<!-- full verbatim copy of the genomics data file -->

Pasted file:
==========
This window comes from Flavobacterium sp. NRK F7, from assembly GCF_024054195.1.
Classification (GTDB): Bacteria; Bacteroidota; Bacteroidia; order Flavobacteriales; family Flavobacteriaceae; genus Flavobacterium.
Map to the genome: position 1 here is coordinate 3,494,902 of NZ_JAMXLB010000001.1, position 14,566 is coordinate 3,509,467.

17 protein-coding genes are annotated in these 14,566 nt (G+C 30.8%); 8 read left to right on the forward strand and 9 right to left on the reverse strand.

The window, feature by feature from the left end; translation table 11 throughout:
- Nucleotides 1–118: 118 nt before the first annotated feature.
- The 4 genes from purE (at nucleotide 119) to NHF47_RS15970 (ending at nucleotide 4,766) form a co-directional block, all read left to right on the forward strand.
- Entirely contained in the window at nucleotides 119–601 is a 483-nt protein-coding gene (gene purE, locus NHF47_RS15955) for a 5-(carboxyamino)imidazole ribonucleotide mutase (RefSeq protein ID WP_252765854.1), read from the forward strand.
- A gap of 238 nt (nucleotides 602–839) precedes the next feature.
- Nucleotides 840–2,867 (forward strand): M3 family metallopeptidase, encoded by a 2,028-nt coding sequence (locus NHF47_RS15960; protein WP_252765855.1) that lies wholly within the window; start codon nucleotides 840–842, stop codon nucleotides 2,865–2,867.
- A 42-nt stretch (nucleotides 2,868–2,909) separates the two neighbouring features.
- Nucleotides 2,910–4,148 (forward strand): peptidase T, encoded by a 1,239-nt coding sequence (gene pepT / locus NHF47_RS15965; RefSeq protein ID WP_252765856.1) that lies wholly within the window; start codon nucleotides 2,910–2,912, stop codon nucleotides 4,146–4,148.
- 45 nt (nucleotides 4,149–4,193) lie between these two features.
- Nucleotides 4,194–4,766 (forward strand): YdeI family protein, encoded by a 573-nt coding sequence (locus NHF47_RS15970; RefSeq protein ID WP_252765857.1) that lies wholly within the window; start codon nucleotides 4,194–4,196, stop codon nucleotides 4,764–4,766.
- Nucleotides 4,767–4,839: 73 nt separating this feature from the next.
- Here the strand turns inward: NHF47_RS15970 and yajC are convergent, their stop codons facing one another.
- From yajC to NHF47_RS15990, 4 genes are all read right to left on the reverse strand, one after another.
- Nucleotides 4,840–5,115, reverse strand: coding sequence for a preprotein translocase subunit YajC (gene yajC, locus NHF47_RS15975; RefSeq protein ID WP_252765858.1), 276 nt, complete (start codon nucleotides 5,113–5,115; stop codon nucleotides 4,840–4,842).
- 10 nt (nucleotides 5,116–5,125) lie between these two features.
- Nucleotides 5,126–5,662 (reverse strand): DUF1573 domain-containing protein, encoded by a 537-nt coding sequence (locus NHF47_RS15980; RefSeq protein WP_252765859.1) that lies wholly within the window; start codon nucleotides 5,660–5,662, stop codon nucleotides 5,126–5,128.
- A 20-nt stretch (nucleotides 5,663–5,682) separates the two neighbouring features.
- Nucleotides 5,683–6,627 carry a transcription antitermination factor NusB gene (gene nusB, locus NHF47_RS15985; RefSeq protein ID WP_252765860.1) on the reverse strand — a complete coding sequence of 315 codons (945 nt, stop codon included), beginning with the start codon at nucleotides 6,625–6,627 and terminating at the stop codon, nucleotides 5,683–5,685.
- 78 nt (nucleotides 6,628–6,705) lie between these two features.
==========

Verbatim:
This window comes from Flavobacterium sp. NRK F7, from assembly GCF_024054195.1.
Classification (GTDB): Bacteria; Bacteroidota; Bacteroidia; order Flavobacteriales; family Flavobacteriaceae; genus Flavobacterium.
Map to the genome: position 1 here is coordinate 3,494,902 of NZ_JAMXLB010000001.1, position 14,566 is coordinate 3,509,467.

17 protein-coding genes are annotated in these 14,566 nt (G+C 30.8%); 8 read left to right on the forward strand and 9 right to left on the reverse strand.

The window, feature by feature from the left end; translation table 11 throughout:
- Nucleotides 1–118: 118 nt before the first annotated feature.
- The 4 genes from purE (at nucleotide 119) to NHF47_RS15970 (ending at nucleotide 4,766) form a co-directional block, all read left to right on the forward strand.
- Entirely contained in the window at nucleotides 119–601 is a 483-nt protein-coding gene (gene purE, locus NHF47_RS15955) for a 5-(carboxyamino)imidazole ribonucleotide mutase (RefSeq protein ID WP_252765854.1), read from the forward strand.
- A gap of 238 nt (nucleotides 602–839) precedes the next feature.
- Nucleotides 840–2,867 (forward strand): M3 family metallopeptidase, encoded by a 2,028-nt coding sequence (locus NHF47_RS15960; protein WP_252765855.1) that lies wholly within the window; start codon nucleotides 840–842, stop codon nucleotides 2,865–2,867.
- A 42-nt stretch (nucleotides 2,868–2,909) separates the two neighbouring features.
- Nucleotides 2,910–4,148 (forward strand): peptidase T, encoded by a 1,239-nt coding sequence (gene pepT / locus NHF47_RS15965; RefSeq protein ID WP_252765856.1) that lies wholly within the window; start codon nucleotides 2,910–2,912, stop codon nucleotides 4,146–4,148.
- 45 nt (nucleotides 4,149–4,193) lie between these two features.
- Nucleotides 4,194–4,766 (forward strand): YdeI family protein, encoded by a 573-nt coding sequence (locus NHF47_RS15970; RefSeq protein ID WP_252765857.1) that lies wholly within the window; start codon nucleotides 4,194–4,196, stop codon nucleotides 4,764–4,766.
- Nucleotides 4,767–4,839: 73 nt separating this feature from the next.
- Here the strand turns inward: NHF47_RS15970 and yajC are convergent, their stop codons facing one another.
- From yajC to NHF47_RS15990, 4 genes are all read right to left on the reverse strand, one after another.
- Nucleotides 4,840–5,115, reverse strand: coding sequence for a preprotein translocase subunit YajC (gene yajC, locus NHF47_RS15975; RefSeq protein ID WP_252765858.1), 276 nt, complete (start codon nucleotides 5,113–5,115; stop codon nucleotides 4,840–4,842).
- 10 nt (nucleotides 5,116–5,125) lie between these two features.
- Nucleotides 5,126–5,662 (reverse strand): DUF1573 domain-containing protein, encoded by a 537-nt coding sequence (locus NHF47_RS15980; RefSeq protein WP_252765859.1) that lies wholly within the window; start codon nucleotides 5,660–5,662, stop codon nucleotides 5,126–5,128.
- A 20-nt stretch (nucleotides 5,663–5,682) separates the two neighbouring features.
- Nucleotides 5,683–6,627 carry a transcription antitermination factor NusB gene (gene nusB, locus NHF47_RS15985; RefSeq protein ID WP_252765860.1) on the reverse strand — a complete coding sequence of 315 codons (945 nt, stop codon included), beginning with the start codon at nucleotides 6,625–6,627 and terminating at the stop codon, nucleotides 5,683–5,685.
- 78 nt (nucleotides 6,628–6,705) lie between these two features.